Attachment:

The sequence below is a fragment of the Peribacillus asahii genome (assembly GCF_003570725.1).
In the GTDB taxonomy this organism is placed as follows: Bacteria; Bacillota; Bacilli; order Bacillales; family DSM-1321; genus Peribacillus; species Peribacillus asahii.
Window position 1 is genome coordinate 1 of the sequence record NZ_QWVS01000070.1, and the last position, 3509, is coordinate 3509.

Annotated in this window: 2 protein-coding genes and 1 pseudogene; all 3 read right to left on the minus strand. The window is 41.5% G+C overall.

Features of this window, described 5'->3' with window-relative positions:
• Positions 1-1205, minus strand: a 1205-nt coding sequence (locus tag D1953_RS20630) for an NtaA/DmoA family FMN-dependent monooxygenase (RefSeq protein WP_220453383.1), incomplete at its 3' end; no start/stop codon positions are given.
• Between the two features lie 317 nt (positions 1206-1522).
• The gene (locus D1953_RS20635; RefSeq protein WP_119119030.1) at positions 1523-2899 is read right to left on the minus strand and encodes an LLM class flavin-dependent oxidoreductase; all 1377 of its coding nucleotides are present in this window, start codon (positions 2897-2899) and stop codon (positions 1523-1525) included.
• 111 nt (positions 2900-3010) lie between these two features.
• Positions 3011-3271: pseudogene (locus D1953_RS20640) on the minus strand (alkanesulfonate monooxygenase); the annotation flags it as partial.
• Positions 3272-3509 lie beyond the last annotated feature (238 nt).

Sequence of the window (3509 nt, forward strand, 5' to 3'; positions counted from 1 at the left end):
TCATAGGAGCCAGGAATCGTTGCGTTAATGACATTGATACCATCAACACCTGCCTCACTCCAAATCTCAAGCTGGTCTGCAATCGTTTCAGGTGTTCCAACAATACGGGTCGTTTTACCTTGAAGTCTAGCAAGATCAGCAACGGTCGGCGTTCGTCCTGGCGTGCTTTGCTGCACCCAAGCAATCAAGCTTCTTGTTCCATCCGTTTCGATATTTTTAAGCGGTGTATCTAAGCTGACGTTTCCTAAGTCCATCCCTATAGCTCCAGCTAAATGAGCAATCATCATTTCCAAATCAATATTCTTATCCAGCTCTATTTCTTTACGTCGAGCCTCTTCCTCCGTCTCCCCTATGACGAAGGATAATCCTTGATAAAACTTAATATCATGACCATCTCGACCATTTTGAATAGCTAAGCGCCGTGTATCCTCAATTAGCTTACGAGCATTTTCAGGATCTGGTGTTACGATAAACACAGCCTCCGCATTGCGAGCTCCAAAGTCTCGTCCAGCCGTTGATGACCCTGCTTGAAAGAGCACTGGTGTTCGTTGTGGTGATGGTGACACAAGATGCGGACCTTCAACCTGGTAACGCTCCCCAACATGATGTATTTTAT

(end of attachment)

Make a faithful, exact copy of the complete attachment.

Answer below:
The sequence below is a fragment of the Peribacillus asahii genome (assembly GCF_003570725.1).
In the GTDB taxonomy this organism is placed as follows: Bacteria; Bacillota; Bacilli; order Bacillales; family DSM-1321; genus Peribacillus; species Peribacillus asahii.
Window position 1 is genome coordinate 1 of the sequence record NZ_QWVS01000070.1, and the last position, 3509, is coordinate 3509.

Annotated in this window: 2 protein-coding genes and 1 pseudogene; all 3 read right to left on the minus strand. The window is 41.5% G+C overall.

Features of this window, described 5'->3' with window-relative positions:
• Positions 1-1205, minus strand: a 1205-nt coding sequence (locus tag D1953_RS20630) for an NtaA/DmoA family FMN-dependent monooxygenase (RefSeq protein WP_220453383.1), incomplete at its 3' end; no start/stop codon positions are given.
• Between the two features lie 317 nt (positions 1206-1522).
• The gene (locus D1953_RS20635; RefSeq protein WP_119119030.1) at positions 1523-2899 is read right to left on the minus strand and encodes an LLM class flavin-dependent oxidoreductase; all 1377 of its coding nucleotides are present in this window, start codon (positions 2897-2899) and stop codon (positions 1523-1525) included.
• 111 nt (positions 2900-3010) lie between these two features.
• Positions 3011-3271: pseudogene (locus D1953_RS20640) on the minus strand (alkanesulfonate monooxygenase); the annotation flags it as partial.
• Positions 3272-3509 lie beyond the last annotated feature (238 nt).

Sequence of the window (3509 nt, forward strand, 5' to 3'; positions counted from 1 at the left end):
TCATAGGAGCCAGGAATCGTTGCGTTAATGACATTGATACCATCAACACCTGCCTCACTCCAAATCTCAAGCTGGTCTGCAATCGTTTCAGGTGTTCCAACAATACGGGTCGTTTTACCTTGAAGTCTAGCAAGATCAGCAACGGTCGGCGTTCGTCCTGGCGTGCTTTGCTGCACCCAAGCAATCAAGCTTCTTGTTCCATCCGTTTCGATATTTTTAAGCGGTGTATCTAAGCTGACGTTTCCTAAGTCCATCCCTATAGCTCCAGCTAAATGAGCAATCATCATTTCCAAATCAATATTCTTATCCAGCTCTATTTCTTTACGTCGAGCCTCTTCCTCCGTCTCCCCTATGACGAAGGATAATCCTTGATAAAACTTAATATCATGACCATCTCGACCATTTTGAATAGCTAAGCGCCGTGTATCCTCAATTAGCTTACGAGCATTTTCAGGATCTGGTGTTACGATAAACACAGCCTCCGCATTGCGAGCTCCAAAGTCTCGTCCAGCCGTTGATGACCCTGCTTGAAAGAGCACTGGTGTTCGTTGTGGTGATGGTGACACAAGATGCGGACCTTCAACCTGGTAACGCTCCCCAACATGATGTATTTTAT